Last week, I introduced the Bush Book Club. Established in Sydney in 1909, its aim was to get books out to remote areas of New South Wales not supported by other services like Schools of Arts and Mechanics Institutes. In my post I focused on its establishment and aims, but I found it so interesting that I’m back again, this time to share something about their book selections and early achievements.
Not having independent funds, besides what they fundraised, the Club (B.B.C.) planned to focus on donated secondhand books, but that didn’t mean they accepted anything. While they wanted to cater for males and females of all ages, their goals were worthy, which meant, as I quoted last week, there was a censoring committee to ensure that “vulgar, trashy, novels, and morbid, unwholesome works” would not be sent. Indeed, as the Mudgee Guardian and North-Western Representative (30 June 1910) reported, the Club’s aim was
To provide high-class literature to the dwellers in the bush districts of New South Wales, who live beyond the reach of any School of Arts. … The books for the club are provided by people who are interested in supplying really good literature. The club is non-political, and non-sectarian.
So, its early aims were good quality literature, that was non-political and non-sectarian. However, it seems that as it got underway, the materials sent were more varied than these goals imply, albeit, as the newspaper reports continued to confirm, books continued to be censored. This censorship doesn’t seem to have been questioned, though, suggesting that the censor’s pen was light or that the recipients were undemanding.
I read many reports about the club over its first decade, mostly comprising newspaper reports on the Club’s annual meeting. The story was the same – the good work being done, and increases every year in the number of “centres” being supported; the call for donations of money and books to support the work; and references to the dullness of life in “outback” and the need to support the people who were “breaking the sods of our new country and bearing the burden and heat of the day away from the pleasures and comforts of civilisation” (SMH 17 April 1912). These comments sound condescending at times, but many remote people were desperate for reading matter, all the same. No mention, of course, of First Nations people. It seems that the patron was always a “Lady” – like Lady Poore, Lady Chelmsford, Lady Strickland – most of them, vice-regal. The role was presumably passed on as each arrived with her husband, but there is a sense from the reporting that they took on the role with relish.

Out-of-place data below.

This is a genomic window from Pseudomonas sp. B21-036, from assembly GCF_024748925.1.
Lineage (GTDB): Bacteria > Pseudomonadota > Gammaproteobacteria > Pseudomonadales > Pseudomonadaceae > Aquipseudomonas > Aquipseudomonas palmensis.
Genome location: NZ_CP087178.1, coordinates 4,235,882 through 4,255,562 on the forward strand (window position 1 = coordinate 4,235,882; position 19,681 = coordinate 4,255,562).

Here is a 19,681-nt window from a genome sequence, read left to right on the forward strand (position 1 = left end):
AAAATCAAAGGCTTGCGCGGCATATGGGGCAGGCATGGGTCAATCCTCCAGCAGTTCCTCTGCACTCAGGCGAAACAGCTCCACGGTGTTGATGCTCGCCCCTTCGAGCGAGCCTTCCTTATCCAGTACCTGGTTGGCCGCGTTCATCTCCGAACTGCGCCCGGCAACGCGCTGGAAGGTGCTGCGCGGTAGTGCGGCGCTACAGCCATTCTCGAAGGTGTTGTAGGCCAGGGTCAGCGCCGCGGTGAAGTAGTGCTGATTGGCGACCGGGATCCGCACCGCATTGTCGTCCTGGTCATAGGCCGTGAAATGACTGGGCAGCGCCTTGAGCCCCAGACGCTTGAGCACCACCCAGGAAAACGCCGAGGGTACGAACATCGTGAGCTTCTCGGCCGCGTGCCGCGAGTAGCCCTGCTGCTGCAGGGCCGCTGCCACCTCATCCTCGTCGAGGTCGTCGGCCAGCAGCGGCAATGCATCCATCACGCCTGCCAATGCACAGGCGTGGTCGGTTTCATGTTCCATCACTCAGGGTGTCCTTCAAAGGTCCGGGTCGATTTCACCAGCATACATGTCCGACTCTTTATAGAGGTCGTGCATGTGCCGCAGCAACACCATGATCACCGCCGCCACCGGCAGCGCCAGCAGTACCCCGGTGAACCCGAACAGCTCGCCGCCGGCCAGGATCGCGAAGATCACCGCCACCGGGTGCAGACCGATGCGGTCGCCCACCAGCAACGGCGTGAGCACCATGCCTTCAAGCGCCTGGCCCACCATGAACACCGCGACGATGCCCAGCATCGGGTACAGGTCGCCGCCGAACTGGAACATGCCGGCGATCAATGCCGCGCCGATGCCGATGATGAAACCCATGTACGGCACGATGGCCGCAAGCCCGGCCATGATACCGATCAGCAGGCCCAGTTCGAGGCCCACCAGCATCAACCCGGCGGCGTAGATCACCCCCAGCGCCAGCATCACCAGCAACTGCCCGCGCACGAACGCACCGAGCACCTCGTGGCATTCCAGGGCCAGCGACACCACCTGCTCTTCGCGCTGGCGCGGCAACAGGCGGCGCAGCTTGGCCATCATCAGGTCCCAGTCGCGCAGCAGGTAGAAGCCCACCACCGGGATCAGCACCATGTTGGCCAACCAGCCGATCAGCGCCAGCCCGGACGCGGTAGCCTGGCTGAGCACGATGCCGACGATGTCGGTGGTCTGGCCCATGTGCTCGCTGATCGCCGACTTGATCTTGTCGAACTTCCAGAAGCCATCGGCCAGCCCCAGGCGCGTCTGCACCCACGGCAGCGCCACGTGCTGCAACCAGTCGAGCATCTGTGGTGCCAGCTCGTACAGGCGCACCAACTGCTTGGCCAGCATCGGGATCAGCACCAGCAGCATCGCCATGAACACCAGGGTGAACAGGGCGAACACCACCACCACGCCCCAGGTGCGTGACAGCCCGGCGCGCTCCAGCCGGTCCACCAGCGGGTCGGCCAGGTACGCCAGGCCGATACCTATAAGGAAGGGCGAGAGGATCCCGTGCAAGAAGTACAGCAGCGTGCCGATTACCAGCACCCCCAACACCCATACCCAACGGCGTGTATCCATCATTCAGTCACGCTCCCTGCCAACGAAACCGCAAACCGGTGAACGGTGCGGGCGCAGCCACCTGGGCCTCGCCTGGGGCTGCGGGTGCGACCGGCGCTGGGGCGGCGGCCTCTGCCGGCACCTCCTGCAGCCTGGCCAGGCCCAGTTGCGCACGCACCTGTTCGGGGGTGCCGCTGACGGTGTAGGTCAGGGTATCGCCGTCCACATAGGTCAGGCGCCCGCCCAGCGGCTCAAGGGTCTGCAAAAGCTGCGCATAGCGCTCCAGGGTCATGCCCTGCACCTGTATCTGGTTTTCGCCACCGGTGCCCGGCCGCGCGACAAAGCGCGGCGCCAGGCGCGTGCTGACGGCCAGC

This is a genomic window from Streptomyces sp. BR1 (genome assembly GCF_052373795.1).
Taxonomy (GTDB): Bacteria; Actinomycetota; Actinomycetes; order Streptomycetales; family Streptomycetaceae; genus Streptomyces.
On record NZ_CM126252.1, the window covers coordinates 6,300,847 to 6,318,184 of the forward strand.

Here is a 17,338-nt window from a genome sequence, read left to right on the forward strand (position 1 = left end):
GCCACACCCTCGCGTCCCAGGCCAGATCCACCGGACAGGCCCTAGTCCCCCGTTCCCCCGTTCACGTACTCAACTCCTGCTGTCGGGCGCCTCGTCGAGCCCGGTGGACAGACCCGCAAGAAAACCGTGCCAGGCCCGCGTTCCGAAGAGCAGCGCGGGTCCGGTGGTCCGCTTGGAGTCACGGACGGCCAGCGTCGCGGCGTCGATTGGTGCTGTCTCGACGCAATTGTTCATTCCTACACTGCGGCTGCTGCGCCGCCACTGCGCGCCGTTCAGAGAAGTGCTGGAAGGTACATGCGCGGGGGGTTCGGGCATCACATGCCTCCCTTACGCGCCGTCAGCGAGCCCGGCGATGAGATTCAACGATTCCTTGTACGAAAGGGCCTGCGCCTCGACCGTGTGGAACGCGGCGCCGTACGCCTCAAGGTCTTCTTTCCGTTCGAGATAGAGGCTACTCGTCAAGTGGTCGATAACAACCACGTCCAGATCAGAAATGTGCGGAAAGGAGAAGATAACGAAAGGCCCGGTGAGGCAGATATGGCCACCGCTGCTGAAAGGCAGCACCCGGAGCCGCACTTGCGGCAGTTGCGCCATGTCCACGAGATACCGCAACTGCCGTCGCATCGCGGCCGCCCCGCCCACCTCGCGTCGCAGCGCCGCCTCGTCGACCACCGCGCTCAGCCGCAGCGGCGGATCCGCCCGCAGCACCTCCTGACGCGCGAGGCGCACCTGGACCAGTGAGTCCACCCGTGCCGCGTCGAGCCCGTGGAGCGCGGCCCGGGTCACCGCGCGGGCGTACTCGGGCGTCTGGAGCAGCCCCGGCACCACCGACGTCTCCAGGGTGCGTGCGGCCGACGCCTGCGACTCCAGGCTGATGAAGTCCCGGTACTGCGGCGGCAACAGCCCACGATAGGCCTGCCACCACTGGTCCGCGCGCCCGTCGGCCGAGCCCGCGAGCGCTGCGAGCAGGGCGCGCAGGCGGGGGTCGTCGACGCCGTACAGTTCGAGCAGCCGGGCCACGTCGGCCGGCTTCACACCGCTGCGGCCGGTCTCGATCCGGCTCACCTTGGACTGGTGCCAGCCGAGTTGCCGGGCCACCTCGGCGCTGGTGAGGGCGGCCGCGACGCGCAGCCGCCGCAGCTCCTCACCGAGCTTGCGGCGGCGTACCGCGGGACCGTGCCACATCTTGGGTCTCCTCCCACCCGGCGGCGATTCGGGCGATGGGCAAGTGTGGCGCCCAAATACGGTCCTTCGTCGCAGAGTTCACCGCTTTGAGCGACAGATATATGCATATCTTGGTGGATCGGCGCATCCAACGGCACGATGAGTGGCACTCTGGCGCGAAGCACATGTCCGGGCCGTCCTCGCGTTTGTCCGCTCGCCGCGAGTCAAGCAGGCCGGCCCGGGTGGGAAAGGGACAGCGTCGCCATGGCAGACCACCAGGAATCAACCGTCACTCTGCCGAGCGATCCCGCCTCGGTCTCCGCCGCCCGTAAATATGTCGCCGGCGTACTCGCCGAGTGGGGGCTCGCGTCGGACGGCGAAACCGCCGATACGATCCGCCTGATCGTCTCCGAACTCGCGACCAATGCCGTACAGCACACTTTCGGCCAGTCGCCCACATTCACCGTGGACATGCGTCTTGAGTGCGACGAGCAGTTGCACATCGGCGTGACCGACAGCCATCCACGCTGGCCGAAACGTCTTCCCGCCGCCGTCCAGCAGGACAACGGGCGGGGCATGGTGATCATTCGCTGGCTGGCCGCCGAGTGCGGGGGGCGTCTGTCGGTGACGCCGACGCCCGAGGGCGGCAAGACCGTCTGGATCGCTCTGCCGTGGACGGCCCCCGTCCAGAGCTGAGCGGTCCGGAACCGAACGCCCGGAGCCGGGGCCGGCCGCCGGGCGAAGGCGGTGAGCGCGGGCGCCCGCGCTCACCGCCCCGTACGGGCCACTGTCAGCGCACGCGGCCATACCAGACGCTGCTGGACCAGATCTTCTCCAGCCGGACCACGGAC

There were also some references to the actual books. Reporting on a Club meeting in December 1911, two years after the Club’s establishment, The Sydney Morning Herald, noted that there was a tendency for book donors to send
too many “serious” books. The lighter style of literature, tersely written, and of ordinarily human interest, was preferable.
A few months later, The Sydney Morning Herald’s (17 April 1912) report (linked above) commented that it’s alright “if they [the recipients] are not great readers, and if Marie Corelli and E. P. Roe are appreciated above Ruskin or Carlyle”.